++Usenet. Non-IP, but slow. ++
Usenet is an obvious solution, but the latency is too low.   But usenet
does work really nicely, aside from the latency problem. Remailers post
messages to alt.remailer.auto-announce, giving one of a number of
standardized machine-readable messages.  For instance FriendlyRemailer
might post that it's going down, and expects to be down for about 24 hours.
Clients, which could be other remailers, or chaining applications like
premail, would periodically check this newsgroup and keep track of info.
My client software might decide to stop routing through FriendlyRemailer,
and completely ignore the "for 24 hours" thing, and start sending through
there again when it gets an "I'm back" message over the usenet.  Or it
might decide to record the "for 24 hours" thing somewhere for human
reading.  If a new remailer appears and broadcasts "I'm here", it might add
it to the list of useable remailers, or it might ignore it, or it might ask
for human approval of adding it to the list. Whatever the user wants it to

        ++Direct TCP.  IP-required, complicated, but fast.++
But there's still a latency problem.  The only way I can think of to solve
that is with direct TCP connections of some kind.  IRC would be one way.
Remailers could broadcast "I'm here" every 20 seconds on an IRC channel,
and clients could keep an eye on this IRC channel to see what's up.  Of
course, then a client would need to wait up to 20 seconds before sending a
piece of mail, which is kind of a pain. So, instead, you might have a
background program running always, and tabulating data, so it's got data
stored and doesn't need to wait at all. (If the remailer said "I'm here" a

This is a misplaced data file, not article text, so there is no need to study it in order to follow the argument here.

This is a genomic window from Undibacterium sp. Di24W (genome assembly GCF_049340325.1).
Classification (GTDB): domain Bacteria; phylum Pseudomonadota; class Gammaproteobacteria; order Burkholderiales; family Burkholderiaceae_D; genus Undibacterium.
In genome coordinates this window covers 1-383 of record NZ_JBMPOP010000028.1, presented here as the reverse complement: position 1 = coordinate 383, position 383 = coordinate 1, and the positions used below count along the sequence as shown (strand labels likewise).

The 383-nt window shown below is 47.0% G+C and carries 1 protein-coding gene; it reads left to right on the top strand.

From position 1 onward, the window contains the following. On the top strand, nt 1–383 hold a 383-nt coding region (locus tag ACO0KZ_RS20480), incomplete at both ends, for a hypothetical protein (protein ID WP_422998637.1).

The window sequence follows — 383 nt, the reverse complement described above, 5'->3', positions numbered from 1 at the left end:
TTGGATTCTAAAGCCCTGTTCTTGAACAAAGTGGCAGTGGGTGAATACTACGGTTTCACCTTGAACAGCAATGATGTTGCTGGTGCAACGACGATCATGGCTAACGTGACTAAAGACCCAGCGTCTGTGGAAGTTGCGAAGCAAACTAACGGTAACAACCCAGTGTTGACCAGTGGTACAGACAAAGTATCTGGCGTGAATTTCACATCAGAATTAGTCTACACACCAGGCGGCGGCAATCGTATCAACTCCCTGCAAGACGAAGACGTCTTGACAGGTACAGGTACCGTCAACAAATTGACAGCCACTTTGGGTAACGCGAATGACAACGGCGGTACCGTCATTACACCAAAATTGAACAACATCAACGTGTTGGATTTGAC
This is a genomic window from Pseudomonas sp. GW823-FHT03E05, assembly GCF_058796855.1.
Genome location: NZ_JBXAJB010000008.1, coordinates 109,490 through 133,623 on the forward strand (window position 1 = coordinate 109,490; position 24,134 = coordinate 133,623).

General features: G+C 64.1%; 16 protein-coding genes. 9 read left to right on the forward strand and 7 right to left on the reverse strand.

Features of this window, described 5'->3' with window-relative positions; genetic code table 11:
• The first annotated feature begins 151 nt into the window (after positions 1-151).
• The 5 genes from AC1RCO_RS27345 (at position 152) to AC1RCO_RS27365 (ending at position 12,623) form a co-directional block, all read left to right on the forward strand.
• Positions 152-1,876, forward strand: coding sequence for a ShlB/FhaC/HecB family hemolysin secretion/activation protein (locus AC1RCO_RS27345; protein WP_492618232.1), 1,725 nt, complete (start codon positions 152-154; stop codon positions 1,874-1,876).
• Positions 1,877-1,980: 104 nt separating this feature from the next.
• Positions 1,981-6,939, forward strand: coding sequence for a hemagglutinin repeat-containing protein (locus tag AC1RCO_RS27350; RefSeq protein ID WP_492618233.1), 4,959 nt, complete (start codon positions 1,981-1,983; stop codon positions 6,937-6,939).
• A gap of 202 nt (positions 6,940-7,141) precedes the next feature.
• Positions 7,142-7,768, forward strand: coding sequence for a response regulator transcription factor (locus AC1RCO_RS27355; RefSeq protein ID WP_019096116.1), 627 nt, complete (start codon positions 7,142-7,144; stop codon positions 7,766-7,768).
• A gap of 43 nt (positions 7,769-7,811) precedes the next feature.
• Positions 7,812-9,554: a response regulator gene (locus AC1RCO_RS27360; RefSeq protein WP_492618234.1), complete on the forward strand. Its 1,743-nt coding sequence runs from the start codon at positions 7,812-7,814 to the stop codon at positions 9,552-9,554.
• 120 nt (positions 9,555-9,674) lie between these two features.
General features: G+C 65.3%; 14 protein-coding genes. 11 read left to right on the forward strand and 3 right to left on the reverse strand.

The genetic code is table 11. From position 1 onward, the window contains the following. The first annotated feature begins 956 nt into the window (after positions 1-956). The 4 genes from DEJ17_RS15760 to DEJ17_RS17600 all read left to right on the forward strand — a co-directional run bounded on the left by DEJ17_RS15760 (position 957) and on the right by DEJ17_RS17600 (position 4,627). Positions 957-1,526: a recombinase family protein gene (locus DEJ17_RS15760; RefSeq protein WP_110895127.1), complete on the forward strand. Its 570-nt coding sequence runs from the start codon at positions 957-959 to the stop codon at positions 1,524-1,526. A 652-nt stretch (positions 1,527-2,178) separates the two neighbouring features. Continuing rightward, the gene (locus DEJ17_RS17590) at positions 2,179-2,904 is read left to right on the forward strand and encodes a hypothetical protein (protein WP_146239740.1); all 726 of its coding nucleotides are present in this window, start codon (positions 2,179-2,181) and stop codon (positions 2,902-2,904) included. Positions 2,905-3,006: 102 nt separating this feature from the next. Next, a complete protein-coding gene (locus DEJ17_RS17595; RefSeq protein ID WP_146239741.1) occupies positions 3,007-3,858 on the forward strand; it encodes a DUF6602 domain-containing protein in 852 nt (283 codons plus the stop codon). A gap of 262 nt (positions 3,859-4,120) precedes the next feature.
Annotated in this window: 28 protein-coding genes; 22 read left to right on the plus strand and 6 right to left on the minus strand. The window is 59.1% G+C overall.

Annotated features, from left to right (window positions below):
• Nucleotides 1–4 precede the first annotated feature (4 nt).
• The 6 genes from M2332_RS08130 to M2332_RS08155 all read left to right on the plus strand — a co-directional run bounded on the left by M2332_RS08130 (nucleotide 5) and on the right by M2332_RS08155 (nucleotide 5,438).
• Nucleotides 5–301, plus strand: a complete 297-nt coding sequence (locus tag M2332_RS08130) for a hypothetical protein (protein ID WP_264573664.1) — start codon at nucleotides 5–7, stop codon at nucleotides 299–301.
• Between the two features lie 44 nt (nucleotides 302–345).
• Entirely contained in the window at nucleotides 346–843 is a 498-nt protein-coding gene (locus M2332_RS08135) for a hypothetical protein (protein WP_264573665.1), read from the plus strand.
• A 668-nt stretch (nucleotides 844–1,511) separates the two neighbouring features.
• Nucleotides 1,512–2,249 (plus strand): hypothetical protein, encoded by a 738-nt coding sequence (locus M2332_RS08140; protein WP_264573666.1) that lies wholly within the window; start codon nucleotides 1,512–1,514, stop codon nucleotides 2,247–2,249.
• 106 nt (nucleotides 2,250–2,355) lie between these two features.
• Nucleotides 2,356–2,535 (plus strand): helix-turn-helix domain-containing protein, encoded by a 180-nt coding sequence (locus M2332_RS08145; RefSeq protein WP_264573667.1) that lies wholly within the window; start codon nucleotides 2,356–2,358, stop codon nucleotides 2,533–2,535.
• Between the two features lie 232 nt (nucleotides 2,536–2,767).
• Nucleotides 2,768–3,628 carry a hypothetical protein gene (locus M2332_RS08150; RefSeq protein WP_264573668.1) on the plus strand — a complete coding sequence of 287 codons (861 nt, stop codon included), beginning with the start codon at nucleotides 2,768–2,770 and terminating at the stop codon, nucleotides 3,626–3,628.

minute ago, that's good enough, dont' need to wait another minute for the
next "I'm here").  And then remailers wouldn't need to broadcast as often
as 20 seconds; something like 5 minutes would probably do.  So bandwith is
more reasonable.  If a remailer goes down, and you send a message to it
within 5 minutes, you are shit out of luck, unfortuantely.   The problem
with this solution is that everyone using it needs to be on the internet.
People haven't wanted to exclude UUCP connections and such from
participating in the remailernet (as remailer or client) in the past, and I
think they're probably right.  And IRC might not be that reliable, I don't
know.  And it requires a lot of proccessing power; remailers have got to be
constantly sending out "I'm here", client programs have to be constantly
running and scanning for this info.  Might not be that scalable either,
when you have 100 remailers broadcasting, and 20,000 users listening. Or


The pinging problem consists of how clients (which could be other
remailers) can querry remailers about whether they are up or not. (and what
features the particular remailers support, which is also something that
might be advertised above, incidentally.)  The user is taking the
initiative, as opposed to the remailer.  Because maybe someone subverted
your usenet or IRC or other broadcasting medium, so you don't want to place
too much trust on it, and you want to check it yourself.   And maybe the
"advertising" medium is slow usenet, so you the last "I'm here" you got
from a remailer was a dated day ago. Is it still there? You'd like a quick
way of pinging it to see.